I still carry my old Nokia 5185.

This topic was created by jake .

  1. jake Silver badge

    I still carry my old Nokia 5185.

    It makes and receives telephone calls pretty much everywhere. What else does a telephone really need to do?

  2. Anonymous Coward
    Anonymous Coward

    T28 please

    Ericsson T28. Undoubtedly the master of small phones. It's the utilitarian design I like. No fuss, just functional excellence in the front pocket of your jeans. Not many phones you can keep there anymore.

    1. Wize

      Re: T28 please

      The T18 and T28 were a pain. There was a software bug in them that made it look like the phone was operating normally, with full signal, until you try and call or text.

      Rebooting the phone would make it spring to life, letting you know of all the texts and voicemails you had waiting for you.

  3. I ain't Spartacus Gold badge

    Motorola Razr for me

    Admittedly I did like my Motorola mini-brick in the mid 90s, with the pull-out aerial and the flip, but it was a bit chunky, and basically too big for a pocket. So it was belt clip time - not the most elegant look.

    I had some lovely green screen Nokias. Huge battery life, and great call quality.

    But the phone I liked best, was the Original V3 RAZR. The flip meant that it was protected in your pocket, and you couldn't accidentally press buttons. That also meant you didn't have to have a key lock, so you could just pick it up and use it, without fiddling. Nice big buttons, for my fat fingers. Big screen, so big text, for my dodgy eyesight. Not that small a phone really, but thin and folded in half, so really comfortable in the hands, and tough (mine took a lot of abuse). Battery life was a bit poor because of the screen though.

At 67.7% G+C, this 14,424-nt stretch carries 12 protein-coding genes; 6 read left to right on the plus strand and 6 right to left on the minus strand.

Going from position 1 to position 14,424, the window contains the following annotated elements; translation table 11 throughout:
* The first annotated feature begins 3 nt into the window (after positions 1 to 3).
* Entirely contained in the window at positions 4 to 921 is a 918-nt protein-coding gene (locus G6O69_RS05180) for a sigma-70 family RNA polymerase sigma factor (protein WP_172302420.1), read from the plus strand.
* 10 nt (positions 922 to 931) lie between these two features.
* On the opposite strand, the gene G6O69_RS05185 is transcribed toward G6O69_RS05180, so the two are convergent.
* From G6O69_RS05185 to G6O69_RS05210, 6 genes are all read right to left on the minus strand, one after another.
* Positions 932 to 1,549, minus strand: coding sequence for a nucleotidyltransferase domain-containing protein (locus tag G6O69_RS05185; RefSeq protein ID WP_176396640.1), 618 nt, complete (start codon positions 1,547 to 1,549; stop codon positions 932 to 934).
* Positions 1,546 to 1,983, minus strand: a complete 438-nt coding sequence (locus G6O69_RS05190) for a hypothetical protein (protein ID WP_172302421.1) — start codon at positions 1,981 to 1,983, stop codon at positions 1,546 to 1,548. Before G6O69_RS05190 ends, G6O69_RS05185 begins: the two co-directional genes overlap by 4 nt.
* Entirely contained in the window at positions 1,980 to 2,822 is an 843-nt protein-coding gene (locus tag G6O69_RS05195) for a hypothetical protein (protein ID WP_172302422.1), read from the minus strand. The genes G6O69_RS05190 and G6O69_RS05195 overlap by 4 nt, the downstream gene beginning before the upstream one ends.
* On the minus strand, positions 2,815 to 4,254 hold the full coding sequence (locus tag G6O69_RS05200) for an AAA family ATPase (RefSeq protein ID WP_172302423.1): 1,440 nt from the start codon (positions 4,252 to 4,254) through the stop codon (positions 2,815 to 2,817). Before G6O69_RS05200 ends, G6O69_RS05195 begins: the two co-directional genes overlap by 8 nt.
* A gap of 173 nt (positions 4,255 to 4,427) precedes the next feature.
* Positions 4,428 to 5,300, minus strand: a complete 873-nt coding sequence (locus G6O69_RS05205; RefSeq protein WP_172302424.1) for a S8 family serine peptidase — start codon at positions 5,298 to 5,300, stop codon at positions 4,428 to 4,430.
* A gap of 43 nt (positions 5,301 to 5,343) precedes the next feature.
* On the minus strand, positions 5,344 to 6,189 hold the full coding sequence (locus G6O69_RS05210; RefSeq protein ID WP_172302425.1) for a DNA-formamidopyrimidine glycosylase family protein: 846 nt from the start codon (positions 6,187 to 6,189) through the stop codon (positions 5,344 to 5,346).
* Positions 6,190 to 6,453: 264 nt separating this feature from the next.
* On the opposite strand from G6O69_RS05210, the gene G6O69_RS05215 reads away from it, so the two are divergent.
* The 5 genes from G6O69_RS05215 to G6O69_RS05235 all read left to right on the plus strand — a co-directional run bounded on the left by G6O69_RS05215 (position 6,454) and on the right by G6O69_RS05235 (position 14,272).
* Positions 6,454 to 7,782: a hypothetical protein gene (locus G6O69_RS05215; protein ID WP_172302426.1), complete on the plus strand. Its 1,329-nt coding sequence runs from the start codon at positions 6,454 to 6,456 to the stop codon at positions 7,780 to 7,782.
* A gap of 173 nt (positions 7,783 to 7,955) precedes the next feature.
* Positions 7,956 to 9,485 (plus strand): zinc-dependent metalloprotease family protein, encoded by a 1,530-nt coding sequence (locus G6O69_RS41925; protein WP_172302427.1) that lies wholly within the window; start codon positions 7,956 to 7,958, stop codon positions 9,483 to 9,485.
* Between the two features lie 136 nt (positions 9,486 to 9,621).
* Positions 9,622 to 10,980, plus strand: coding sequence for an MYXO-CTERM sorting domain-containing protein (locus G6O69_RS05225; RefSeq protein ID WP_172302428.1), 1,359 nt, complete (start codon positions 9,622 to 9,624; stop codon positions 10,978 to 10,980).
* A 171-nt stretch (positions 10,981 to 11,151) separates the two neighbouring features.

It's the only phone I've really loved. The Nokias were great, with week long battery life. But didn't look nice, and weren't as comfortable to use. It was elegant design, in that it looked good, but function dictated the design decisions.

    I think if I could have my perfect phone, it would be a Razor, with green screen / e-ink (for battery), 3G/4G and WiFi so I could use it as a modem/access point for a tablet. Monochrome sat-nav and a text only email client.

  4. EddieD

    I agree with jake...

    Except it's a 6610i for me...I think it's 7 years old, and the case it a little tatty, but it still works fine, holds its charge for 5 days, and gets reception in most places modern toyphones don't.

    One day it's going to disintegrate finally, and then I'm going to be toiling

  5. Alexander_john

    Motorola Razr for me

    The Nokias were great, with week long battery life. But didn't look nice, and weren't as comfortable to use. It was elegant design, in that it looked good, but function dictated the design decisions.

  6. Harry Leo

    Even I agree with Jake, Nokia has long battery life. Its functions and other features were also much easier than other cell phones. it is easy to handle.

    [url=http://www.seloger.com/immobilier/locations/ville/bien-maison/]location maison[/url]

  7. NickJohnson

    Nokia is best for those who are not much techno friendly.... And the main focus is on long battery life and basic necessities of phone.

  8. Wize

    "What else does a telephone really need to do?"

    For starters, I no longer carry a separate camera these days.

    It doesn't NEED to have the extras, like a camera, it is just something that is a little more handy than pockets of junk.

  9. David-Nex

    i still own a Nokia 3310.It still works preety good my friend was about to sell it on Nextonly site but i requested him and bought it from him .Reminds me of good ol times.Really Nokia mobiles were really awesome products.They still are great mobile company.

  10. incredibleairplaneparty

    old Sharp flip phone.

    At the time I bought it, it's more expensive than Iphone 3 with 2 year contract = =

POST COMMENT House rules

Not a member of The Register? Create a new account here.

  • Enter your comment

  • Add an icon

Anonymous cowards cannot choose their icon

Biting the hand that feeds IT © 1998–2020